Viruses are commonly present in any honeybee colony. However infection of honeybees and the appearance of disease symptoms seems to depend to a large extent on other stress factors on the colony, such as lack of space, food or water, weather or infection by other means be they bacterial, fungal or mite.
Certain viruses can cause dramatic paralysis of adult bees, (especially Acute Paralysis Virus [APV] and Chronic Paralysis Virus [CPV]).
Signs of paralysis include dark and shiny adult bees at or near the hive entrance that are unable to fly. They may be seen crawling and trembling in large numbers on nearby foliage. The wings are usually dislocated and spread out from the body in an unnatural posture and the abdomen can also be swollen.
Accurate diagnosis of viral diseases in honeybees is often not straightforward. Seemingly healthy colonies can succumb alarmingly quickly when other trigger stress factors such as varroa mite infestation appear. For example, APV or CPV may appear in the middle of a good summer season when varroa mite levels are at their highest.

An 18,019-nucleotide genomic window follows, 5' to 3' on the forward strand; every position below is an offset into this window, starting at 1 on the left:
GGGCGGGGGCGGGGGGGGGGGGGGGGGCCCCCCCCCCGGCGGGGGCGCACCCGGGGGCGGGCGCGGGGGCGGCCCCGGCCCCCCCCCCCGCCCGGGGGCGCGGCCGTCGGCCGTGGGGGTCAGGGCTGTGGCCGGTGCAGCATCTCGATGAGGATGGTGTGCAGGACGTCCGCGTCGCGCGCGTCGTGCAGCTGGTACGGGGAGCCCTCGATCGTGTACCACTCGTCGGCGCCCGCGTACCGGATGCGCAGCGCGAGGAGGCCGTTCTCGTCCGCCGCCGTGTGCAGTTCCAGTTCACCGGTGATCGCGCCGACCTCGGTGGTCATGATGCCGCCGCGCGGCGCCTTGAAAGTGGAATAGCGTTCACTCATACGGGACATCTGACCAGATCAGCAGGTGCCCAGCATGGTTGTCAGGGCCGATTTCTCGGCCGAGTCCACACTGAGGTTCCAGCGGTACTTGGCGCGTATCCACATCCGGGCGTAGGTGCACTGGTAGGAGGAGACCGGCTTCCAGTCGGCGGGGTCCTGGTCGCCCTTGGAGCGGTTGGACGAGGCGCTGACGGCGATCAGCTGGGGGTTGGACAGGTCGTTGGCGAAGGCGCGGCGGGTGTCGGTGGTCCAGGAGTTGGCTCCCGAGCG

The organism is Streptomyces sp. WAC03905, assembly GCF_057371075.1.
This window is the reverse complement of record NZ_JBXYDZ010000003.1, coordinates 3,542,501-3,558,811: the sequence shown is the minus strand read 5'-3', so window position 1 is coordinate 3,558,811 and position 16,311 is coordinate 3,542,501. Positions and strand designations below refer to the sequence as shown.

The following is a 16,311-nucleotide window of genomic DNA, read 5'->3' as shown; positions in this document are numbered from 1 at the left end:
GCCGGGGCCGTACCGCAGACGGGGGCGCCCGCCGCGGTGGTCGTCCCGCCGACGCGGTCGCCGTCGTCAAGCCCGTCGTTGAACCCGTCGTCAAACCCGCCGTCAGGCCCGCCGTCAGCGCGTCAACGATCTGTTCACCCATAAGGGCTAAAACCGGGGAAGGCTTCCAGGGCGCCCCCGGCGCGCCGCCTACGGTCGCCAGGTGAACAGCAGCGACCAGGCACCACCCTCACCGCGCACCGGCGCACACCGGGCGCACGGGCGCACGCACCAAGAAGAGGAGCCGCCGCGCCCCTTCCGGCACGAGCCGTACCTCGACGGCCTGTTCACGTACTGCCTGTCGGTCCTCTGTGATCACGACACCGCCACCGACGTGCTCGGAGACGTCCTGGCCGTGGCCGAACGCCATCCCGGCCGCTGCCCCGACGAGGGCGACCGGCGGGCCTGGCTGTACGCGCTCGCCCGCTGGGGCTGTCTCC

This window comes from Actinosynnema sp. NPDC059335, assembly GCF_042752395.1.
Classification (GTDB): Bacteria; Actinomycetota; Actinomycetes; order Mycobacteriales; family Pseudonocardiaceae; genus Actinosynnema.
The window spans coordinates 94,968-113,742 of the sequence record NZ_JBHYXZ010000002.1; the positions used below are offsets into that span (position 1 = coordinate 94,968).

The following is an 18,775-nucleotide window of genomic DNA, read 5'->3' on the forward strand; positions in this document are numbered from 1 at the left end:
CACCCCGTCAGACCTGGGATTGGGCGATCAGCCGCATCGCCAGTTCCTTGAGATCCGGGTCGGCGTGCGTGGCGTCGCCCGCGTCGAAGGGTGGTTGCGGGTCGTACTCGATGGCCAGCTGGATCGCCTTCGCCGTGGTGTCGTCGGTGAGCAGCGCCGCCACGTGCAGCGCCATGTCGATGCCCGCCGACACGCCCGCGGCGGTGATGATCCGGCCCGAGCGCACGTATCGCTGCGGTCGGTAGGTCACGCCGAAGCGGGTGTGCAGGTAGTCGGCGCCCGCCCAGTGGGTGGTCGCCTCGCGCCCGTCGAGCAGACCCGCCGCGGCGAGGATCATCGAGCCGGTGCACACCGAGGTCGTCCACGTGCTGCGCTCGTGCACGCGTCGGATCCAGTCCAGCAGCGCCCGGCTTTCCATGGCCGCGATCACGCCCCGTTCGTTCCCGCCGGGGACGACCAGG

Honeybee colonies can exhibit many symptoms simultaneously, a phenomena collectively called Parasitic Mite Syndrome (PMS). Varroa mite infestation is always associated with PMS, which is also characterised by diseased bee brood, infected with one or several types of virus.
PMS in bee brood may at first be confused with European foulbrood (EFB) with the larvae dying stretched or curled in their cells. When pressed with a matchstick the cadaver is globular, as in EFB. Yet laboratory analysis show that these symptoms are virus/es rather than foulbrood bacteria.
There are many viral agents of disease in honeybees. Some of the more common ones include sacbrood virus, Deformed Wing Virus (DWV), Cloudy Wing Virus and Kashmir Bee Virus.
At present there are no available treatments against honeybee viruses. However, Vita is researching how to limit virus infection.
Good beekeeping and timely treatment of other pests and diseases can help to subdue virus activity. Viruses and varroa mites are often a deadly combination, but if varroa numbers are controlled, the risks decrease.